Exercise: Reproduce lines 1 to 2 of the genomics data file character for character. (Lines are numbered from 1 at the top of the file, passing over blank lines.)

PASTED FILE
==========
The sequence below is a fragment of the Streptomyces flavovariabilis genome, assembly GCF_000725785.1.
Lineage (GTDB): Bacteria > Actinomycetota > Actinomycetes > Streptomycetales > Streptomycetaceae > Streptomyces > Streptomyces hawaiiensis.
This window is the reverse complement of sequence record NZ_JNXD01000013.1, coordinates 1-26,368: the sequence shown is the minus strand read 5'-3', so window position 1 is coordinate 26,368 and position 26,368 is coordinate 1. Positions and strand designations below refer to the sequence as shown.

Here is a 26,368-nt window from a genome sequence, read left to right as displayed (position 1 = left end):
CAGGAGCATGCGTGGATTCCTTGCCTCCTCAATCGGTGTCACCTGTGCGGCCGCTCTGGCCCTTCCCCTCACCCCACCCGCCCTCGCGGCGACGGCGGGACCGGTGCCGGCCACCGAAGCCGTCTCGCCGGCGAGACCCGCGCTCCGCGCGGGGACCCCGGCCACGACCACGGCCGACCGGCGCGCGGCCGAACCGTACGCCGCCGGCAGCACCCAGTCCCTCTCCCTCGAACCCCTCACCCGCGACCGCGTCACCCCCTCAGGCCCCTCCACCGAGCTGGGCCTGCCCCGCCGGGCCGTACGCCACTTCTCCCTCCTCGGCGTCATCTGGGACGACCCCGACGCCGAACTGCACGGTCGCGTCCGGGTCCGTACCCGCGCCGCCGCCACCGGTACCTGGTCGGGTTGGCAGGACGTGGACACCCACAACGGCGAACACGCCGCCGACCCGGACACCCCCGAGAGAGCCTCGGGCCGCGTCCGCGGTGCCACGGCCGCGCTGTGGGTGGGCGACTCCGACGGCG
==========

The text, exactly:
The sequence below is a fragment of the Streptomyces flavovariabilis genome, assembly GCF_000725785.1.
Lineage (GTDB): Bacteria > Actinomycetota > Actinomycetes > Streptomycetales > Streptomycetaceae > Streptomyces > Streptomyces hawaiiensis.